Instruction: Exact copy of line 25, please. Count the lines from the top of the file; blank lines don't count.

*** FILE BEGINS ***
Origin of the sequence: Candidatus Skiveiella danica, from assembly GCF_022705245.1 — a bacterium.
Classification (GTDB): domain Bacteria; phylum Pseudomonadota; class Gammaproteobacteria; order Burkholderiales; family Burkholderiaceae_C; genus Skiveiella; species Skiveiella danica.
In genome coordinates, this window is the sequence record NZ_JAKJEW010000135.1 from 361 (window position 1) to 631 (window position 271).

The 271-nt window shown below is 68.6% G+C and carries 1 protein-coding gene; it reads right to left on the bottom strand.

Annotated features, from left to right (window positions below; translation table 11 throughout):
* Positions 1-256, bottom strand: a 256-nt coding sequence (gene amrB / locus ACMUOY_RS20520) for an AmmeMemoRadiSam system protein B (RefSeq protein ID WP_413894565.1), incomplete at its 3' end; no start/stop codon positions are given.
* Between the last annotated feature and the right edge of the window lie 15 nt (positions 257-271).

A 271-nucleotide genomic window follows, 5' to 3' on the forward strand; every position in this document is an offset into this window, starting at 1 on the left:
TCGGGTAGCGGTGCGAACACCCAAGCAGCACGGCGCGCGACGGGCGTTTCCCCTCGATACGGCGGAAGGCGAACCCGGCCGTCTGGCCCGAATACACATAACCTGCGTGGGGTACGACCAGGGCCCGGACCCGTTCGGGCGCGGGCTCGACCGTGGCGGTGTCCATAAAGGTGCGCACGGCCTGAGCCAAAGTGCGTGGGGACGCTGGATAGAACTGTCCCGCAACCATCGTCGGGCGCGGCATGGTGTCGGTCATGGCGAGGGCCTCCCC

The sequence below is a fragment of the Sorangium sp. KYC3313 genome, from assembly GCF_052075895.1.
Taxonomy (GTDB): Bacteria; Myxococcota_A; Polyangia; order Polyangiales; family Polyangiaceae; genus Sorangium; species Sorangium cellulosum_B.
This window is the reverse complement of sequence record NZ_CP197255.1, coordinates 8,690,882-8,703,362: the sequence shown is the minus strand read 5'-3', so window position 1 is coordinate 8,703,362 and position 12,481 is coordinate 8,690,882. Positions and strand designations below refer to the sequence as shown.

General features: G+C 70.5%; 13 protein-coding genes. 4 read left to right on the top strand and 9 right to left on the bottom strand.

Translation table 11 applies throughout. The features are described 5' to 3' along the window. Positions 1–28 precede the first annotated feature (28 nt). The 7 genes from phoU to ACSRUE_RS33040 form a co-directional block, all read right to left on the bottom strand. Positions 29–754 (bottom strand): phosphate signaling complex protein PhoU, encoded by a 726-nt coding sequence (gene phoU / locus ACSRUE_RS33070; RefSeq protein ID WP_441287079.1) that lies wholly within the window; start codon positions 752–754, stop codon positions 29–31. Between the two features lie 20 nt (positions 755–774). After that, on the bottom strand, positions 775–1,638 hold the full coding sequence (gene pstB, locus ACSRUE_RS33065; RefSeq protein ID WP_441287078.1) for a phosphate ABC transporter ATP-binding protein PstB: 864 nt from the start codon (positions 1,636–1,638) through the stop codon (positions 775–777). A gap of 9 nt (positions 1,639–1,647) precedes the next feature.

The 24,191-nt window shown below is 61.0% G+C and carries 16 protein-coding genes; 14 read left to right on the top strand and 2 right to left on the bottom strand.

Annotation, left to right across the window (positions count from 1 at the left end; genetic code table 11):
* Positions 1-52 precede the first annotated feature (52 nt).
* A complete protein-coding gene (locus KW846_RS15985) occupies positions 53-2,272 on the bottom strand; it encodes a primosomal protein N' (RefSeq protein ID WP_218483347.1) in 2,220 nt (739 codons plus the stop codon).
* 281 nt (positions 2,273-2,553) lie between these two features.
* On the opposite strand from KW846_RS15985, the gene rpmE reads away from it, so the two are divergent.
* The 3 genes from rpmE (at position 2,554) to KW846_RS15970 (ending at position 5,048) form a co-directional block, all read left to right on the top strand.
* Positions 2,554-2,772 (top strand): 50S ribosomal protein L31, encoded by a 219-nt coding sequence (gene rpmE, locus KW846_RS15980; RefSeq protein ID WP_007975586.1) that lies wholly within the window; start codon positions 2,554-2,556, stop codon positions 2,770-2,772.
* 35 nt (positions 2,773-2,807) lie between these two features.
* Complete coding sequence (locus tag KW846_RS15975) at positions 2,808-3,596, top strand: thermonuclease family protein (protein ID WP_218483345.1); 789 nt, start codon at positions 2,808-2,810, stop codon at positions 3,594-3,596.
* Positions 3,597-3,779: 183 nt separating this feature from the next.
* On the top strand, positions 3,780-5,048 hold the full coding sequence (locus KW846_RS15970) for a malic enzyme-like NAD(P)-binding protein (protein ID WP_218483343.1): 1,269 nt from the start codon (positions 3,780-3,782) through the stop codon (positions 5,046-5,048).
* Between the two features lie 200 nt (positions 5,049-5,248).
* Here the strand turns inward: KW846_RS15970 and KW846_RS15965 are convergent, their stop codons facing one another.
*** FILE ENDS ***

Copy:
* Positions 3,597-3,779: 183 nt separating this feature from the next.